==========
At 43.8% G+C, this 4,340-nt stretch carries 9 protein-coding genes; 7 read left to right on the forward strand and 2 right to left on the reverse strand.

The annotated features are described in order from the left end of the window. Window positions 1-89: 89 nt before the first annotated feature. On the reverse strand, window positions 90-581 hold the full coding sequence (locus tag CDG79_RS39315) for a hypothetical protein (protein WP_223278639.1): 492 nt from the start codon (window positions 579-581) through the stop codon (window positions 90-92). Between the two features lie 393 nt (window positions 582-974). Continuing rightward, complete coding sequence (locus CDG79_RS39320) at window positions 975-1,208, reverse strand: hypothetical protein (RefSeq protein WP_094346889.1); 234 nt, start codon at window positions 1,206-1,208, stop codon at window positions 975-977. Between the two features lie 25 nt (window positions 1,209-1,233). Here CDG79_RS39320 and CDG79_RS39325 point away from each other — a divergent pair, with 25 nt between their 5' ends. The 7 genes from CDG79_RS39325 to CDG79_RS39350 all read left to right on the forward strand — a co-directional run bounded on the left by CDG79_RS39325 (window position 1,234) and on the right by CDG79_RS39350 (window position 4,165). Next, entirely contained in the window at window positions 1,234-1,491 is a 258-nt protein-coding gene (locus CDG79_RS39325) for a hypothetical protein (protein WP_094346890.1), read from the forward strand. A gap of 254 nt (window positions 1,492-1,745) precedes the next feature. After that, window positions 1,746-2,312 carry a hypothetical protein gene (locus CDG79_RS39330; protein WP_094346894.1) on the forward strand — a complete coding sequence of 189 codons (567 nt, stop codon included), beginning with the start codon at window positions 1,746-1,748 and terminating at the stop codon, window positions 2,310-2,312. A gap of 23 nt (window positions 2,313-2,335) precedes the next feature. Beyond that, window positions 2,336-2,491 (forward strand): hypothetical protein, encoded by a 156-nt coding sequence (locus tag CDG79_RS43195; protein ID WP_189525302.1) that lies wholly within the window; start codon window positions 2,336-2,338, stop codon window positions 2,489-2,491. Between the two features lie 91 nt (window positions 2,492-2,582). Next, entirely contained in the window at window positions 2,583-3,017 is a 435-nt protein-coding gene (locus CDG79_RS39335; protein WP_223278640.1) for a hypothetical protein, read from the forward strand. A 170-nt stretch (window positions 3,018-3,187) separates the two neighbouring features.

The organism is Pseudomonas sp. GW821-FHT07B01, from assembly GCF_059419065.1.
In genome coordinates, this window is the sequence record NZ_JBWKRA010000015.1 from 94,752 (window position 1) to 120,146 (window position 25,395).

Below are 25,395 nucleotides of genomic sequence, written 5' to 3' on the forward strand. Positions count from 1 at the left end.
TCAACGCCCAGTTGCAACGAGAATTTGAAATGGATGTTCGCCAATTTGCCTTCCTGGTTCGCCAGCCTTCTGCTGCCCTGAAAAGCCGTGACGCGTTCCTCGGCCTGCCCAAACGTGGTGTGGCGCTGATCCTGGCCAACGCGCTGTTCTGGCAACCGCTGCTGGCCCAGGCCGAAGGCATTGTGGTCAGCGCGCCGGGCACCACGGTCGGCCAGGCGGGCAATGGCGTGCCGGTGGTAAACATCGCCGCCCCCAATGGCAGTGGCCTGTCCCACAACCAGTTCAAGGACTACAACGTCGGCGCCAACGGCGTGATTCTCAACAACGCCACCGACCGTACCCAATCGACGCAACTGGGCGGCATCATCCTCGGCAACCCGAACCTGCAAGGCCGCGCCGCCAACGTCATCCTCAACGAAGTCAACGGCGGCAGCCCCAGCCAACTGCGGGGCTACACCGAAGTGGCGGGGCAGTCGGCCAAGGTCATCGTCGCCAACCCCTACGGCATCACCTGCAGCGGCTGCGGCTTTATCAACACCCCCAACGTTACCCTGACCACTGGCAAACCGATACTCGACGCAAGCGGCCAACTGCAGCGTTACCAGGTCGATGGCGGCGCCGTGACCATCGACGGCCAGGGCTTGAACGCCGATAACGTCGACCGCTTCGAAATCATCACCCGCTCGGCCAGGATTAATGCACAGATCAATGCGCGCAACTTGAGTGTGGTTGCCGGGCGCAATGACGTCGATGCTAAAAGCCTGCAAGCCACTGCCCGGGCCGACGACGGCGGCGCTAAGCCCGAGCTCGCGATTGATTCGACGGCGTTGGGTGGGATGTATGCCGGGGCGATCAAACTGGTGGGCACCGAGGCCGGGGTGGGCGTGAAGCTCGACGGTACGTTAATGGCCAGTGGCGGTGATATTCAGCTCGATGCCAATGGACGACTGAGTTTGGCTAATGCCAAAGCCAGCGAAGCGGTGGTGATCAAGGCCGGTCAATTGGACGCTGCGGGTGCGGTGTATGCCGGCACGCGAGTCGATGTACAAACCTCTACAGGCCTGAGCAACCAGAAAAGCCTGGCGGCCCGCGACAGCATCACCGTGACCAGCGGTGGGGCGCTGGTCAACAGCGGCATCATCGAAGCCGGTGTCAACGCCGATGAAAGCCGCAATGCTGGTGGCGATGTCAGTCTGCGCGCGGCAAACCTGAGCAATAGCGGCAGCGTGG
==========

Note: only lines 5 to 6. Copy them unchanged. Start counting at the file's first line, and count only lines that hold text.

Below are 25,395 nucleotides of genomic sequence, written 5' to 3' on the forward strand. Positions count from 1 at the left end.
TCAACGCCCAGTTGCAACGAGAATTTGAAATGGATGTTCGCCAATTTGCCTTCCTGGTTCGCCAGCCTTCTGCTGCCCTGAAAAGCCGTGACGCGTTCCTCGGCCTGCCCAAACGTGGTGTGGCGCTGATCCTGGCCAACGCGCTGTTCTGGCAACCGCTGCTGGCCCAGGCCGAAGGCATTGTGGTCAGCGCGCCGGGCACCACGGTCGGCCAGGCGGGCAATGGCGTGCCGGTGGTAAACATCGCCGCCCCCAATGGCAGTGGCCTGTCCCACAACCAGTTCAAGGACTACAACGTCGGCGCCAACGGCGTGATTCTCAACAACGCCACCGACCGTACCCAATCGACGCAACTGGGCGGCATCATCCTCGGCAACCCGAACCTGCAAGGCCGCGCCGCCAACGTCATCCTCAACGAAGTCAACGGCGGCAGCCCCAGCCAACTGCGGGGCTACACCGAAGTGGCGGGGCAGTCGGCCAAGGTCATCGTCGCCAACCCCTACGGCATCACCTGCAGCGGCTGCGGCTTTATCAACACCCCCAACGTTACCCTGACCACTGGCAAACCGATACTCGACGCAAGCGGCCAACTGCAGCGTTACCAGGTCGATGGCGGCGCCGTGACCATCGACGGCCAGGGCTTGAACGCCGATAACGTCGACCGCTTCGAAATCATCACCCGCTCGGCCAGGATTAATGCACAGATCAATGCGCGCAACTTGAGTGTGGTTGCCGGGCGCAATGACGTCGATGCTAAAAGCCTGCAAGCCACTGCCCGGGCCGACGACGGCGGCGCTAAGCCCGAGCTCGCGATTGATTCGACGGCGTTGGGTGGGATGTATGCCGGGGCGATCAAACTGGTGGGCACCGAGGCCGGGGTGGGCGTGAAGCTCGACGGTACGTTAATGGCCAGTGGCGGTGATATTCAGCTCGATGCCAATGGACGACTGAGTTTGGCTAATGCCAAAGCCAGCGAAGCGGTGGTGATCAAGGCCGGTCAATTGGACGCTGCGGGTGCGGTGTATGCCGGCACGCGAGTCGATGTACAAACCTCTACAGGCCTGAGCAACCAGAAAAGCCTGGCGGCCCGCGACAGCATCACCGTGACCAGCGGTGGGGCGCTGGTCAACAGCGGCATCATCGAAGCCGGTGTCAACGCCGATGAAAGCCGCAATGCTGGTGGCGATGTCAGTCTGCGCGCGGCAAACCTGAGCAATAGCGGCAGCGTGG